- The growing government saving-investment gap and the fiscal deficit had a negative impact on the balance of payments and debt situation.
- The prejudice against foreign direct investment (FDI), which still remained, led to this excessive dependence on foreign debt rather than foreign equity capital, and inadequate returns on the borrowings led to an unsustainable debt service burden.
- India’s foreign exchange reserves fell from $5.85 billion in 1980–81 to $4.1 billion in 1989– 90, and in the next year (1990– 91) they fell drastically by nearly half to $2.24 billion enough only for one month’s import cover.
- India’s international credit rating was sharply downgraded and it was becoming extremely difficult to raise credit abroad.
- The crisis pushed India into initiating a process of economic reforms and structural adjustment.
Economic Reforms since 1991 –
- The origin of the financial crisis can be traced from the inefficient management of the Indian economy in the 1980’s. In the late 1980’s government expenditure began to exceed its revenue by such large margins that it became unsustainable.
- Inflation was rising, imports grew in excess to the export to such a level that foreign exchange reserves declined to a level that it was not adequate to finance imports for more than two weeks.
- Even there was insufficient foreign exchange to pay the interest to international lenders.
- To overcome this aggravated situation of economy, India approached the World Bank and IMF and received $7 billion as loan to manage the crisis. In return, these institutions wanted that the Indian should open up the economy by removing restrictions of the several sectors and reduce the role of government in many areas and remove trade restrictions.
- India had no choice but to accept these conditions and announced the New Economic Policy.
- The Crux of the policy was to remove the barrier to the entry of private firms and to create more competitive environment for the economy.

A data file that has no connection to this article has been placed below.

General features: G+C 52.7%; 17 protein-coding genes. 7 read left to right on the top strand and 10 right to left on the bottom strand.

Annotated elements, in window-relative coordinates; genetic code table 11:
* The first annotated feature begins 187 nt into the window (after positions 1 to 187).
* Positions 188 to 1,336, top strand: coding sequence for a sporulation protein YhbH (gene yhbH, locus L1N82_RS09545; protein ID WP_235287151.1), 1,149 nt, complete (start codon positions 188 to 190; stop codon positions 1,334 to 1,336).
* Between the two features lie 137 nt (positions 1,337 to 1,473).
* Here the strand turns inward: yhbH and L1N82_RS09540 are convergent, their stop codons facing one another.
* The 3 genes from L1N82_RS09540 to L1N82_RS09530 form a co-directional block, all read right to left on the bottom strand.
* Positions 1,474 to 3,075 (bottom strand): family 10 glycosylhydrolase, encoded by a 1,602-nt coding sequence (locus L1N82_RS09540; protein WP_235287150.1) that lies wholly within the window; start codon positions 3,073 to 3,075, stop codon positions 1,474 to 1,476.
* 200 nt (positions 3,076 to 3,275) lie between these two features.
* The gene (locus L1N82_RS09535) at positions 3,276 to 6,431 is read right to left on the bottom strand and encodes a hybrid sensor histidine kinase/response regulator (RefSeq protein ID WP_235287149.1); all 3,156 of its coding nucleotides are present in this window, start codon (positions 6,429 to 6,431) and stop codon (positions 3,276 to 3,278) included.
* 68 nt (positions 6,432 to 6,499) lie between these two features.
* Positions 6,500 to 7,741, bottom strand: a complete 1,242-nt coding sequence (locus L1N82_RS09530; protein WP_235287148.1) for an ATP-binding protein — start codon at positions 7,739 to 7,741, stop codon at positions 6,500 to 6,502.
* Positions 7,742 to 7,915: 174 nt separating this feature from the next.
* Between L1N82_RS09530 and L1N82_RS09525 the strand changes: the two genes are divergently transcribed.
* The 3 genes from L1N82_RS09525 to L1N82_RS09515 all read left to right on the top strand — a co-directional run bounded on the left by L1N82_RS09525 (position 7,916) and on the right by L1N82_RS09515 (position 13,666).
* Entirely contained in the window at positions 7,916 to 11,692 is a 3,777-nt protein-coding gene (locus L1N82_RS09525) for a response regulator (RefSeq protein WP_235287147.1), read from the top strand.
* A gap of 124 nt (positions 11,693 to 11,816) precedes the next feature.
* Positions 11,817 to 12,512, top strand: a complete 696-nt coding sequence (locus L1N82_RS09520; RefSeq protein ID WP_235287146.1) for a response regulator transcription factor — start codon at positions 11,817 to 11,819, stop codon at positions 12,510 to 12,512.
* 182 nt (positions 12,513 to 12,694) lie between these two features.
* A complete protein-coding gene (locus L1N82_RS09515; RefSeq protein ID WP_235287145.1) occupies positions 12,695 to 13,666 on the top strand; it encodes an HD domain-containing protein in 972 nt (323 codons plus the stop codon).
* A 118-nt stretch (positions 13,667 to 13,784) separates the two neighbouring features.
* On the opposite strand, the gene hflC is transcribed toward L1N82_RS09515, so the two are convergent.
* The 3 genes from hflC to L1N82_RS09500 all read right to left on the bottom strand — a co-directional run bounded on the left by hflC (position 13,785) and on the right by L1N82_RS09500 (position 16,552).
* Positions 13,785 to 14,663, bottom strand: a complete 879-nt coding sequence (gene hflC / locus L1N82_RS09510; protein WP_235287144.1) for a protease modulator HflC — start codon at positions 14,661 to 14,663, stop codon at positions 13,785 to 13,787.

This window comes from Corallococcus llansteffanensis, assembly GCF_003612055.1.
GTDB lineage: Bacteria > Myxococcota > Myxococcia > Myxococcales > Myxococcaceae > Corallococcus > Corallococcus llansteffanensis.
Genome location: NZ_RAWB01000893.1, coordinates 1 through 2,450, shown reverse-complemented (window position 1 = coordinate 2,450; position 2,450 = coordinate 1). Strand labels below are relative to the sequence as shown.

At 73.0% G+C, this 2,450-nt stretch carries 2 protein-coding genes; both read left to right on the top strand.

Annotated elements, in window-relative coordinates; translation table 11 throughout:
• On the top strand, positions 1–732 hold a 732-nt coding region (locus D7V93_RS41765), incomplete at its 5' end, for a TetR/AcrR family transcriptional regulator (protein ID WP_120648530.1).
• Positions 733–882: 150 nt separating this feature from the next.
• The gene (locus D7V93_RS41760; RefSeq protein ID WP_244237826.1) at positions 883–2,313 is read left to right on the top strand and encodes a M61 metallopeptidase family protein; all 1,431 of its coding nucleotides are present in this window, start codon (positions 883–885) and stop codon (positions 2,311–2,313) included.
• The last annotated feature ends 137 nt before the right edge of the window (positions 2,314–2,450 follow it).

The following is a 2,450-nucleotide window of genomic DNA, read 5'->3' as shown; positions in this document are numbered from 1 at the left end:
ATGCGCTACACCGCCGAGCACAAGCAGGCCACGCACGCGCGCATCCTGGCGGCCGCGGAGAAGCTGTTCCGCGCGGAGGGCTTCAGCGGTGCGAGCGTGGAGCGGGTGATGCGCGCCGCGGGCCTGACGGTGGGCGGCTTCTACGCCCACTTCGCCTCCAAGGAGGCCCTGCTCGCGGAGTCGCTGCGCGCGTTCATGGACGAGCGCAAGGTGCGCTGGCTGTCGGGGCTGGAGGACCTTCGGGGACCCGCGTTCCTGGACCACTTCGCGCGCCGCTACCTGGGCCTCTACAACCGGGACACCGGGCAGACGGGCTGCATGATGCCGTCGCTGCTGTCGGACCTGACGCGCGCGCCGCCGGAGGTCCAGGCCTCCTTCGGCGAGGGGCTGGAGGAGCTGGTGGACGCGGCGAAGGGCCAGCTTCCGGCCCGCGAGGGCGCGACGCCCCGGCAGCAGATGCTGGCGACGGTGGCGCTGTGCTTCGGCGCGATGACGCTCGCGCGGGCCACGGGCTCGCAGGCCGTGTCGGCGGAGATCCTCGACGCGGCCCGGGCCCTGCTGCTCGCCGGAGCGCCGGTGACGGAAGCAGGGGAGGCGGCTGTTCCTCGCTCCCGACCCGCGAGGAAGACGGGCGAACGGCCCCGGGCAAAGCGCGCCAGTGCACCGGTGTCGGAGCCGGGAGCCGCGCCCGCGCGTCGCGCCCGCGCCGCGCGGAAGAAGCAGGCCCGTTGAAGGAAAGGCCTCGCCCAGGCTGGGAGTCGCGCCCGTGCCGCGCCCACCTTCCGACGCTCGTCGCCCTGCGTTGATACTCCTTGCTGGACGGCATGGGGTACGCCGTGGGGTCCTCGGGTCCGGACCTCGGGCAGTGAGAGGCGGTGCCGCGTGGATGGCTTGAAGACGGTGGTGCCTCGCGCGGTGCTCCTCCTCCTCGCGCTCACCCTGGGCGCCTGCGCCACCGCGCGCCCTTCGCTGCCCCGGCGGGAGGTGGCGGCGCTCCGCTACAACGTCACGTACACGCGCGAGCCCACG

- These reforms can be classified into two types:
- Stabilization Measures
- Structural Reform Measures
- The government initiated a variety of policies which fall under three heads viz. Liberalization, Privatization and Globalization, “LPG Policy“. The first two are policy strategies & the last one is the outcome of these strategies.
New Economic Policy,1991-
|New Economic Policy|
|Ø Industrial licensing was abolished for almost all but product categories – alcohol, cigarettes, hazardous chemicals industries, expensive electronics, aerospace drugs and pharmaceuticals.|
Ø The only industries now reserved for the public sector are defence equipments, atomic energy generation and railway transport. In many industries, the market has been allowed to determine the prices.
|Ø Government had reduced/sell off the ownership and management of various government owned enterprises.||Ø Globalisation is the outcome of the policies of liberalisation and privatisation.|
|Ø Financial sector reforms–|
o Major aim of financial sector reforms was to reduce the role of RBI from regulator to facilitator of financial sector.
o In a way, financial sector may be allowed to take decision without consulting RBI.
o These reforms led to the establishment of private sector banks, entry of foreign banks with certain conditions on FII, such as merchant bankers, mutual funds and pension Funds were not allowed to invest in Indian Financial markets.
|Ø Government started disinvestment by selling off equity of PSU’s|
Ø The purpose behind such move was to improve financial discipline and to facilitate modernization.
Ø The government has also made attempts to improve the efficiency of PSUs by giving them autonomy in taking managerial decisions.
|Ø Globalisation implies greater interdependence and integration. |
Ø It involves creation of networks and activities transcending economic social and geographical boundaries. The best example is of outsourcing. e.g. BPOs
|· Tax Reforms –|
o Since 1991, there has been a continuous reduction in the taxes on individual incomes.
o The rate of corporation tax was reduced; simplification of procedures to pay the income tax was also initiated.
|· Globalization is mix bag of results. On one hand it has provided greater access to global markets, imports of high Technology etc.|
· on the other hand, developed countries expands their markets in other countries.
· It has also been pointed out that markets driven globalization has widened the economic disparities among nations and people.
|· Foreign Exchange Reforms–|
o Initially the rupee was devalued against foreign currencies.
o This led to the increase in the inflow of foreign exchange.
o Now usually, markets determine exchange rates based on the demand and supply of foreign exchange.
|· Trade and Investment Policy Reforms:|
o To promote the efficiency of the local industries and for the adoption of modern technologies competitiveness of industrial production, foreign investment and technology into the economy was promoted.
o Import licensing was abolished except in case of hazardous and environmentally sensitive industries.
|PROCESS OF ECONOMIC REFORM AND RESULTS-|
The process of reforms started in 1991, as an immediate fiscal correction:
- Making exchange rate more realistically linked to the market
- Liberalization of trade and industrial controls like free access to imports.